Life-expired Burnaby Road railway bridge in Portsmouth to be replaced between Monday 12 February and Friday 16 February 2018.
Rail replacement buses in operation between Portsmouth Harbour and Portsmouth and Southsea, with diversion routes for motorists and pedestrians
More than 50 Network Rail engineers and track staff will work around the clock to install
New crossing, made from British steel, to replace the old bridge over the half-term break
Rail passengers and motorists have been reminded to plan ahead when travelling next week as Network Rail replaces a 142-year-old railway bridge in Portsmouth in a multi-million pound investment to improve reliability of the railway for passengers.
Work to replace the Burnaby Road bridge will take place from Monday 12 February until Friday 16 February 2018 during half-term, when there are fewer rail passengers travelling and fewer cars on the road at peak times.
To complete the work safely, the railway line between Portsmouth Harbour and Portsmouth & Southsea will be closed from 1.15am on Monday 12 February and will re-open at 6am on Saturday 17 February. A limited train service will be in place from 8pm to end of service on Sunday 11 February.
Rail replacement bus services will be in operation from 6am until 11.20pm during the closures, and Portsmouth Harbour station will remain open for pedestrians travelling to and from the ferry port.
Burnaby Road and Park Road, which are adjacent to the work site, will be closed to allow access for heavy machinery and equipment. Sign-posted diversion routes for road vehicles and pedestrians, as agreed with Portsmouth City Council, will be in operation during the closure.
Stuart Kistruck, director of route asset management for Network Rail’s Wessex route, said:
“I’d like to thank passengers and motorists in advance for bearing with us as we undertake this vital work to improve reliability of the railway through Portsmouth, as part of our Railway Upgrade Plan.
“This crossing is a really important part of our network, with more than 113,000 trains passing over it every year carrying 4 million passengers. This investment will ensure that we are able to provide a reliable service for our passengers for the future.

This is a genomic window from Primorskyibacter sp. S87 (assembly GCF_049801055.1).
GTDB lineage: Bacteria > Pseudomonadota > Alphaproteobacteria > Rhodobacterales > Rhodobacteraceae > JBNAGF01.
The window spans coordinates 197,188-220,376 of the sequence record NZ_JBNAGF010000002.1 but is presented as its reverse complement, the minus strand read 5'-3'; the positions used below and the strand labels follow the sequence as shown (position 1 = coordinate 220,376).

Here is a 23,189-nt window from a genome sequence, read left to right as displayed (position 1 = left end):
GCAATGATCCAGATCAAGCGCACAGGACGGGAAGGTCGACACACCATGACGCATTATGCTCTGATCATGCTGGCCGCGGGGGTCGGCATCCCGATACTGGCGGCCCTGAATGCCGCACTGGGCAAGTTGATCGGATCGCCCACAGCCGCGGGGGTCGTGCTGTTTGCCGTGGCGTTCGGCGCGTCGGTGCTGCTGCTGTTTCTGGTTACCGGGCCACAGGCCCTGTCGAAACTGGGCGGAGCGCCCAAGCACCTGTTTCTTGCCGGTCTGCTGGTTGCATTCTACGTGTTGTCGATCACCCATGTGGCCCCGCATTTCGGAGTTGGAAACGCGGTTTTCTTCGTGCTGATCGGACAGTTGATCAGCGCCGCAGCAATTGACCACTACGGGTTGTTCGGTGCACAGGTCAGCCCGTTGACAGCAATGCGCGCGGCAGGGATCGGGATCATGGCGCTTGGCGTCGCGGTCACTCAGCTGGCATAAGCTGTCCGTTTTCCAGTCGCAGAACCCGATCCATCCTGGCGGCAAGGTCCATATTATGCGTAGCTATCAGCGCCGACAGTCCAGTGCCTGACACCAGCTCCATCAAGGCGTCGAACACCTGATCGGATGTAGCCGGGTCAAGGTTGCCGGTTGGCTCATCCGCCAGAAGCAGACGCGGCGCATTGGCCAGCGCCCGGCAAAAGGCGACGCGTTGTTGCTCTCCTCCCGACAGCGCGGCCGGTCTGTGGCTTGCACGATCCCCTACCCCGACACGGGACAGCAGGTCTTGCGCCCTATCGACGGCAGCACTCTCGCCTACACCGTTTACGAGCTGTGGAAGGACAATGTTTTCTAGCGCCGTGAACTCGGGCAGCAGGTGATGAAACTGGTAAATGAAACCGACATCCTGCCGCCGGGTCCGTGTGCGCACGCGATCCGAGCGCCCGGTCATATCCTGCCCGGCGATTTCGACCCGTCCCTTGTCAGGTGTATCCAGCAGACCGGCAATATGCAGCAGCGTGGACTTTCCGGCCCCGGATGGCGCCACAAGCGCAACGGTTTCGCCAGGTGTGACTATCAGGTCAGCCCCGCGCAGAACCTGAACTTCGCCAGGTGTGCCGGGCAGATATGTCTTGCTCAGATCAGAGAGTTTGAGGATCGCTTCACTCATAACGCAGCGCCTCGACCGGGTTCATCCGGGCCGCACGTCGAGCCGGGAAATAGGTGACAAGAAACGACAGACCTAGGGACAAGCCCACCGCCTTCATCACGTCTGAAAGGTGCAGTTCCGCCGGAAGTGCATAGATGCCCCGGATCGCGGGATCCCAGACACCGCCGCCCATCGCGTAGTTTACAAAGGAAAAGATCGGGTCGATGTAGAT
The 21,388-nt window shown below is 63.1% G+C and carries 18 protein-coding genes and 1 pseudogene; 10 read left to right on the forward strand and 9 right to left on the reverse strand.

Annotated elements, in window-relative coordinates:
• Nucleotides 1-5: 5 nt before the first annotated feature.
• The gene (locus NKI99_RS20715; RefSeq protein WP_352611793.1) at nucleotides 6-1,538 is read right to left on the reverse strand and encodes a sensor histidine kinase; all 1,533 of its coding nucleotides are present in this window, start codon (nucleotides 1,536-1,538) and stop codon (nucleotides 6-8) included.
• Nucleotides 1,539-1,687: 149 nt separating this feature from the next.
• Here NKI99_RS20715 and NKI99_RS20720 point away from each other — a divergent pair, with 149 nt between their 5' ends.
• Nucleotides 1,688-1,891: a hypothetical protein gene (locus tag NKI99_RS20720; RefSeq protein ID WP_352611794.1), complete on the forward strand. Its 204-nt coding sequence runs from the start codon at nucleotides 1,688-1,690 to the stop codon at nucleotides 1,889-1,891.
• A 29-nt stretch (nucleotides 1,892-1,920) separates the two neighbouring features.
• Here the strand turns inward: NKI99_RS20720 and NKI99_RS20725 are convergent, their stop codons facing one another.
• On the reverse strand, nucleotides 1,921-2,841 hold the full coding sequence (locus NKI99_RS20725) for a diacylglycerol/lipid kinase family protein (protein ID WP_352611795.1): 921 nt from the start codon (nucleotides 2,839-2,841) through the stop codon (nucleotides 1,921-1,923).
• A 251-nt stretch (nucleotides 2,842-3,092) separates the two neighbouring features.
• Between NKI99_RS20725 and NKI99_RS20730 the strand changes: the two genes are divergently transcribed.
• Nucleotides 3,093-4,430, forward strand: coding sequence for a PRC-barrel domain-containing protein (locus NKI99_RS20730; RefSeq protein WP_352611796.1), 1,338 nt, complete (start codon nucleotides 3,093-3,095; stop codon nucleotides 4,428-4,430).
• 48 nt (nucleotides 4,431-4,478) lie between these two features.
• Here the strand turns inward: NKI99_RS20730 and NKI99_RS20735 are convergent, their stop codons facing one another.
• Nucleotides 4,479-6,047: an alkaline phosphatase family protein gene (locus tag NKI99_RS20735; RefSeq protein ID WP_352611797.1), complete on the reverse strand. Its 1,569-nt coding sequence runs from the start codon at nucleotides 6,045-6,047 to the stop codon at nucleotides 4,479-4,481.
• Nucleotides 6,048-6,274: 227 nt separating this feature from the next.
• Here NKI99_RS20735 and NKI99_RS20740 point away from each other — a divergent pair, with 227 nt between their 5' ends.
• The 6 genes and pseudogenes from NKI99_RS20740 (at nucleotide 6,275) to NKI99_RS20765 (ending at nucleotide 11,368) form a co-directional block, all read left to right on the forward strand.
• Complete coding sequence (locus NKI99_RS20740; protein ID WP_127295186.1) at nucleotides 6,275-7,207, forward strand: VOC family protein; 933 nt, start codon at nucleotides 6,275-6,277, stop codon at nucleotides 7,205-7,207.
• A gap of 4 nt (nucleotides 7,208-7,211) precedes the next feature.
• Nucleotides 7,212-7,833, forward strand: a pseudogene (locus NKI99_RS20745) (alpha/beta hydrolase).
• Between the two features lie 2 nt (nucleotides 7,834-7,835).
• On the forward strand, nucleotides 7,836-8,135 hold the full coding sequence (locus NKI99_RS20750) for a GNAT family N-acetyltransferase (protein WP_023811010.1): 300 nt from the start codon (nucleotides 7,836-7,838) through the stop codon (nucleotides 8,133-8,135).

“We appreciate that the work will be disruptive and are working closely with our colleagues at South Western Railway to ensure that passengers are still able to get to their destinations throughout this time.
“I strongly advise anyone travelling through the city by road or rail while this work is taking place to plan their journeys in advance. Rail passengers can check their journeys at www.southwesternrailway.com or National Rail Enquiries.”
Alan Penlington, customer experience director for South Western Railway, said:
“We’re sorry for the inconvenience this will cause while Portsmouth Harbour station is closed for Network Rail to carry out these vital works. Modernising the bridge and tracks will mean we can reliably run our services in this key area of the railway for many more years to come, which will ultimately benefit passenger journeys.
“During the works, buses will replace all trains between Portsmouth and Southsea / Portsmouth Harbour. Those travelling to the Isle of Wight will also need to allow extra time for their connections.
“We’re doing all we can to minimise disruption and make sure we get all our customers to their destination during this time but strongly advise they plan ahead and check our website before they travel.”
Load restrictions are already in place on the bridge to protect the structure, limiting freight train use, and passenger services would also need to be restricted in the future if this work was not carried out.
Network Rail’s ‘team orange’ will be working around the clock for five days to replace Burnaby Road bridge and complete associated track works. The new 88-tonne structure is being made in Lanarkshire using only British steel.
The original aesthetic of the existing bridge will be reflected in the new structure, with the Portsmouth crests painted in cream and the bridge itself painted in night blue.
The £2.7 million investment forms part of the national Railway Upgrade Plan and is crucial to bring the crossing up to modern standards.